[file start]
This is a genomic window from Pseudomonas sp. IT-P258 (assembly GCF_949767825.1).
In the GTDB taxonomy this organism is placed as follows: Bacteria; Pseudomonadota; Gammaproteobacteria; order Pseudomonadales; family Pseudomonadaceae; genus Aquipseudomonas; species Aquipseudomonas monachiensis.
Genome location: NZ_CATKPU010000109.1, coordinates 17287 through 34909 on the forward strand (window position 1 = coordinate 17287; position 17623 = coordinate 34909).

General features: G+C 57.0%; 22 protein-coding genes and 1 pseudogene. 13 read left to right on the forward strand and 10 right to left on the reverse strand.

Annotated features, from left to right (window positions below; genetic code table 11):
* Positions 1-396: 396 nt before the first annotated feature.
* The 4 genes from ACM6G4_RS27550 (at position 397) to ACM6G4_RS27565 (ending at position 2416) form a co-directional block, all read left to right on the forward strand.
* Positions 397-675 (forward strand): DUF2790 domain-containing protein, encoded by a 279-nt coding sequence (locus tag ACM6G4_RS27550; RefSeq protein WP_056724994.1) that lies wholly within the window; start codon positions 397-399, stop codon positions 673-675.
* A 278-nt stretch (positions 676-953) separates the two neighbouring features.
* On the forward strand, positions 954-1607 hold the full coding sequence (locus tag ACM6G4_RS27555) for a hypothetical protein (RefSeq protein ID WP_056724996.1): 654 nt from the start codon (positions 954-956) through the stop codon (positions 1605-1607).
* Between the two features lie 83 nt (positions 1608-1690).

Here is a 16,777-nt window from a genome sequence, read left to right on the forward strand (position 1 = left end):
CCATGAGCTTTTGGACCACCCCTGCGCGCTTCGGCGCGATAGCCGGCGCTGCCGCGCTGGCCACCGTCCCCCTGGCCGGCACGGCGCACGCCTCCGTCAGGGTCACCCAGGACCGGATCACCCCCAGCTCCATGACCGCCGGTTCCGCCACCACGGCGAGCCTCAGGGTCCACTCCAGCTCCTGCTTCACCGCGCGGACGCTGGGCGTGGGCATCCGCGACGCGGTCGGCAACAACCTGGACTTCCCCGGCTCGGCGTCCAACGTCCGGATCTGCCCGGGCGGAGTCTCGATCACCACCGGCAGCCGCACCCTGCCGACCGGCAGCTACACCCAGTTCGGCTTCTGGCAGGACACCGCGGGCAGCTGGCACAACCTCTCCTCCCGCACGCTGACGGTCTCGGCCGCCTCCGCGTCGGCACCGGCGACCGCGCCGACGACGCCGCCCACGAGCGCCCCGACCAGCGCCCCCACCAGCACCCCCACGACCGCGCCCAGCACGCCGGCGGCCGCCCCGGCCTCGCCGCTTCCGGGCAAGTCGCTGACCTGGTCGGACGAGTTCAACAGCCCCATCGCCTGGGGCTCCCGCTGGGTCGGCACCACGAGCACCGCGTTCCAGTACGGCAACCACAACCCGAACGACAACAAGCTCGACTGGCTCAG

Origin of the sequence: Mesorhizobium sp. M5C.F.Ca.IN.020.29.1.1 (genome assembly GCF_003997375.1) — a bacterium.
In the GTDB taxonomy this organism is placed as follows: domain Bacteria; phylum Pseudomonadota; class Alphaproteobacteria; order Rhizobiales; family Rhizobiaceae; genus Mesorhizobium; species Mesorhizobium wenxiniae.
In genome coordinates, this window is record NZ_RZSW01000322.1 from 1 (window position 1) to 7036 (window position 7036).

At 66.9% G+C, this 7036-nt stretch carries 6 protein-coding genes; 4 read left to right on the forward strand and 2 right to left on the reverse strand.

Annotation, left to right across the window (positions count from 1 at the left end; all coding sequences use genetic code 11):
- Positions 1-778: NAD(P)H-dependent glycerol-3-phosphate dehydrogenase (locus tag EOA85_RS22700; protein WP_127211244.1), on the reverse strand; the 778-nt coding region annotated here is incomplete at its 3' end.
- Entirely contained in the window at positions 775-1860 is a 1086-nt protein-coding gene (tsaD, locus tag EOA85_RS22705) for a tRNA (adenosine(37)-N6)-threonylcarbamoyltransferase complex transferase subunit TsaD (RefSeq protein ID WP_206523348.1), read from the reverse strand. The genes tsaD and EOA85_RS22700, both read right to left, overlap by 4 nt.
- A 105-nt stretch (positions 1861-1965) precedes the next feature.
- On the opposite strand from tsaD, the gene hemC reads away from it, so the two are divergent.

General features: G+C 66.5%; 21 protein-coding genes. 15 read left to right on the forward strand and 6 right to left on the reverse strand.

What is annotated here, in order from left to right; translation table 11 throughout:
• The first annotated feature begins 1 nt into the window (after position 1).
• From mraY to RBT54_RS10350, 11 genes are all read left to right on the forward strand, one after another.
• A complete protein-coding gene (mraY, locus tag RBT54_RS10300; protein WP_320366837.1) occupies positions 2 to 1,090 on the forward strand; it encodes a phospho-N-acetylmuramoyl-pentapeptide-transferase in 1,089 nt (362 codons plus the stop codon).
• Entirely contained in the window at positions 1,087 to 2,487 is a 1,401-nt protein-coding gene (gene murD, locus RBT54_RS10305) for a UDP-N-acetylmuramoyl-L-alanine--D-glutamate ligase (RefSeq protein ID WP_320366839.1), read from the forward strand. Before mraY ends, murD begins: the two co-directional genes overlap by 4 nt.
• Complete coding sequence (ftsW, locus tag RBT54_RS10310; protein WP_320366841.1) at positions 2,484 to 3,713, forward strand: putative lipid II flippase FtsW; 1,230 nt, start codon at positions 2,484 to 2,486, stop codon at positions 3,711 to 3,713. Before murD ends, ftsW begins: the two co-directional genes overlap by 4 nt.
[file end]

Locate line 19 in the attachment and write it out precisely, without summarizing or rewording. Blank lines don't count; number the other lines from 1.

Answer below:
- Positions 1-778: NAD(P)H-dependent glycerol-3-phosphate dehydrogenase (locus tag EOA85_RS22700; protein WP_127211244.1), on the reverse strand; the 778-nt coding region annotated here is incomplete at its 3' end.